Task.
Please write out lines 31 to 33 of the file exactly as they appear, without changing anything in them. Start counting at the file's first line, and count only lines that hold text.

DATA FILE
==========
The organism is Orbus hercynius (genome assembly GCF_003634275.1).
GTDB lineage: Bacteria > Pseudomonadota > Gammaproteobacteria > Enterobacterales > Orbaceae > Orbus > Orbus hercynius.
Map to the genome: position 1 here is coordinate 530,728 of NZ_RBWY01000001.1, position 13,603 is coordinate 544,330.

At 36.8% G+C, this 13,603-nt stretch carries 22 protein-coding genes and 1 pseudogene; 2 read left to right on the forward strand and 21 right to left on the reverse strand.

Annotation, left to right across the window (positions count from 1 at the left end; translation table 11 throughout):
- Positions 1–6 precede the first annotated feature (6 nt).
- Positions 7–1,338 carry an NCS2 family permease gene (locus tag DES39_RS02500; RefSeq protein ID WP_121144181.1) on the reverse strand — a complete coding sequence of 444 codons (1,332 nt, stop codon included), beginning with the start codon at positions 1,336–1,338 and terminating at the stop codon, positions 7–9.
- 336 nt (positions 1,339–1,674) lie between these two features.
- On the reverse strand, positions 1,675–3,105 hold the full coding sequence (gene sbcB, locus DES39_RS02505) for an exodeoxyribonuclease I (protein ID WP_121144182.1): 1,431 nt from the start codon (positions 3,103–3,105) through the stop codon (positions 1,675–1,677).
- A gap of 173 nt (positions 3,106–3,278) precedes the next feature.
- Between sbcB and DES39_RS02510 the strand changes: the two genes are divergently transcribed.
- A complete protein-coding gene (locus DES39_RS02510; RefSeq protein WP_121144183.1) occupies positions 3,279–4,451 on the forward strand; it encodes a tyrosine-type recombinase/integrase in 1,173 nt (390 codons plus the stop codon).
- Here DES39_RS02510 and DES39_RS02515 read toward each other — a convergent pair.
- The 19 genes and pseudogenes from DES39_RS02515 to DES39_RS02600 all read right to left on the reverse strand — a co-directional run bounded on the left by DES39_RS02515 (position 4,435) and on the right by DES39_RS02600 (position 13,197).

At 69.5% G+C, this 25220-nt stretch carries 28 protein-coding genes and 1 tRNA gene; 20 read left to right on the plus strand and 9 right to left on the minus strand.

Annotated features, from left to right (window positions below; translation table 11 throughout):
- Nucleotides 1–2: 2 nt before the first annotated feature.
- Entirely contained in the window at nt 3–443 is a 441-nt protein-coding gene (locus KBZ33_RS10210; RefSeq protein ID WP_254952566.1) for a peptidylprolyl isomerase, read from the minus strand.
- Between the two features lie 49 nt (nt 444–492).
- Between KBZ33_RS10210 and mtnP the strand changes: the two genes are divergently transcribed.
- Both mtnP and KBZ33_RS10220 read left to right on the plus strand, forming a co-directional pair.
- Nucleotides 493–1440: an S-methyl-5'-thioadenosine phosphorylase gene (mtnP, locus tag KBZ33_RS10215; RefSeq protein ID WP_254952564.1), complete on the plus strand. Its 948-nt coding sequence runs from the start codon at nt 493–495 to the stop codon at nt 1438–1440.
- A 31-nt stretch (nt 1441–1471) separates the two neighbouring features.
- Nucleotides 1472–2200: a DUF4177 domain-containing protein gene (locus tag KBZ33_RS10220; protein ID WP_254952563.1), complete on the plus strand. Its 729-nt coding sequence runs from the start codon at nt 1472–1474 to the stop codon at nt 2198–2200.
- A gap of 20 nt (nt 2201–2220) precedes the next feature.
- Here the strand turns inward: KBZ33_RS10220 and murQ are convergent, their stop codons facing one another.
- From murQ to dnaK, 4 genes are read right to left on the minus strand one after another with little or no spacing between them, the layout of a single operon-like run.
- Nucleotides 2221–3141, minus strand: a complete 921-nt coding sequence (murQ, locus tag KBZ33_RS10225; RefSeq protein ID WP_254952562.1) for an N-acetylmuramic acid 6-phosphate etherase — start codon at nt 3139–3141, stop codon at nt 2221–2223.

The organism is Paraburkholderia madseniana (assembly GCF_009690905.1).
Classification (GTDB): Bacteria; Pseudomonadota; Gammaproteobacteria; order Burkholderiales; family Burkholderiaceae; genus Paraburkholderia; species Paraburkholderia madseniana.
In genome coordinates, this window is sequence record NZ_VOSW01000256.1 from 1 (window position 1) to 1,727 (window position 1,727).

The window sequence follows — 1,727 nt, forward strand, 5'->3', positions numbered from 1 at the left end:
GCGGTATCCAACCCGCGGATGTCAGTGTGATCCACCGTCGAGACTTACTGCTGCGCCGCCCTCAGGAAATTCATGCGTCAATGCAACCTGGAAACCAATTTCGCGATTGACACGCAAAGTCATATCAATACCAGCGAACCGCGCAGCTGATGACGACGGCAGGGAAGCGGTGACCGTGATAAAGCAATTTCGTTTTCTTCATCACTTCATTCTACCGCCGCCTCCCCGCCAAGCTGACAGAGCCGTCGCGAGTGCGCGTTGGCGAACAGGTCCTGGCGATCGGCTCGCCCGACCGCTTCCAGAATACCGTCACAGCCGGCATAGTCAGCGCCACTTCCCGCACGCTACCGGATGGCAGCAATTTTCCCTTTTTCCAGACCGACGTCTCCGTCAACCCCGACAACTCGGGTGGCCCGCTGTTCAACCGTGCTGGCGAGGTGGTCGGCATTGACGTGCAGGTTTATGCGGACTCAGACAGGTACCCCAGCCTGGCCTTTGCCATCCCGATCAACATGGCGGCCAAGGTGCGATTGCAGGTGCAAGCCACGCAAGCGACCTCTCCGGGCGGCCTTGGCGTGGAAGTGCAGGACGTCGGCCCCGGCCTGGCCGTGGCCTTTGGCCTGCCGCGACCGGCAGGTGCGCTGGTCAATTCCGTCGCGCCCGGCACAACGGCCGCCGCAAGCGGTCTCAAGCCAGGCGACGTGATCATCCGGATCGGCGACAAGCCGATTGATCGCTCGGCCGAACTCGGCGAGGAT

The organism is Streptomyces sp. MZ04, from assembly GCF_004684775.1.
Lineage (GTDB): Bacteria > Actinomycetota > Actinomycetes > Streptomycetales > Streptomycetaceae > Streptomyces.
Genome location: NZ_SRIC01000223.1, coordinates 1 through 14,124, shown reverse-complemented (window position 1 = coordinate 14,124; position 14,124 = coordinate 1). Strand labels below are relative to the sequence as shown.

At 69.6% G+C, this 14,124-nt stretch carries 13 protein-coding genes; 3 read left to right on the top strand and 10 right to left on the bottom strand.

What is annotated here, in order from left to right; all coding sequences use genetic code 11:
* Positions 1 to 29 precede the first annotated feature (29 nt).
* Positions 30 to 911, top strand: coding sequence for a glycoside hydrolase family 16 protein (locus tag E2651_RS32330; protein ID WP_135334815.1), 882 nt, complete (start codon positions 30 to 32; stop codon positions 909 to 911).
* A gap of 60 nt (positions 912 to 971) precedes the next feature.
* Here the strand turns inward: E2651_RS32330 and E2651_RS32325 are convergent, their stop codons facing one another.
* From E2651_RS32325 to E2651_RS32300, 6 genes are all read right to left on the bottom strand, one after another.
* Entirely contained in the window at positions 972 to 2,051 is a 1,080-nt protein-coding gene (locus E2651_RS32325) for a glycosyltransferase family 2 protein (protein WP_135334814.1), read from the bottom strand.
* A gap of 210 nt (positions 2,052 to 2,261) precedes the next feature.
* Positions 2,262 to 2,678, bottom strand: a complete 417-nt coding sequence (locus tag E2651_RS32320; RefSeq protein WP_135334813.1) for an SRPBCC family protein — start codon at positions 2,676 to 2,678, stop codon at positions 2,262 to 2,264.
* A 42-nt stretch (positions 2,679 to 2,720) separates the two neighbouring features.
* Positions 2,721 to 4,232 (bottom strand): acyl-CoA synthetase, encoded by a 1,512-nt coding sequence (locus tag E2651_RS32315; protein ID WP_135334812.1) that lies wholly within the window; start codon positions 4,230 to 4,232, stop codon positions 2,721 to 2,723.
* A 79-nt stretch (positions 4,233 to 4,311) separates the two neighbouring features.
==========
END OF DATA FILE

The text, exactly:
In genome coordinates, this window is sequence record NZ_VOSW01000256.1 from 1 (window position 1) to 1,727 (window position 1,727).

The window sequence follows — 1,727 nt, forward strand, 5'->3', positions numbered from 1 at the left end:
GCGGTATCCAACCCGCGGATGTCAGTGTGATCCACCGTCGAGACTTACTGCTGCGCCGCCCTCAGGAAATTCATGCGTCAATGCAACCTGGAAACCAATTTCGCGATTGACACGCAAAGTCATATCAATACCAGCGAACCGCGCAGCTGATGACGACGGCAGGGAAGCGGTGACCGTGATAAAGCAATTTCGTTTTCTTCATCACTTCATTCTACCGCCGCCTCCCCGCCAAGCTGACAGAGCCGTCGCGAGTGCGCGTTGGCGAACAGGTCCTGGCGATCGGCTCGCCCGACCGCTTCCAGAATACCGTCACAGCCGGCATAGTCAGCGCCACTTCCCGCACGCTACCGGATGGCAGCAATTTTCCCTTTTTCCAGACCGACGTCTCCGTCAACCCCGACAACTCGGGTGGCCCGCTGTTCAACCGTGCTGGCGAGGTGGTCGGCATTGACGTGCAGGTTTATGCGGACTCAGACAGGTACCCCAGCCTGGCCTTTGCCATCCCGATCAACATGGCGGCCAAGGTGCGATTGCAGGTGCAAGCCACGCAAGCGACCTCTCCGGGCGGCCTTGGCGTGGAAGTGCAGGACGTCGGCCCCGGCCTGGCCGTGGCCTTTGGCCTGCCGCGACCGGCAGGTGCGCTGGTCAATTCCGTCGCGCCCGGCACAACGGCCGCCGCAAGCGGTCTCAAGCCAGGCGACGTGATCATCCGGATCGGCGACAAGCCGATTGATCGCTCGGCCGAACTCGGCGAGGAT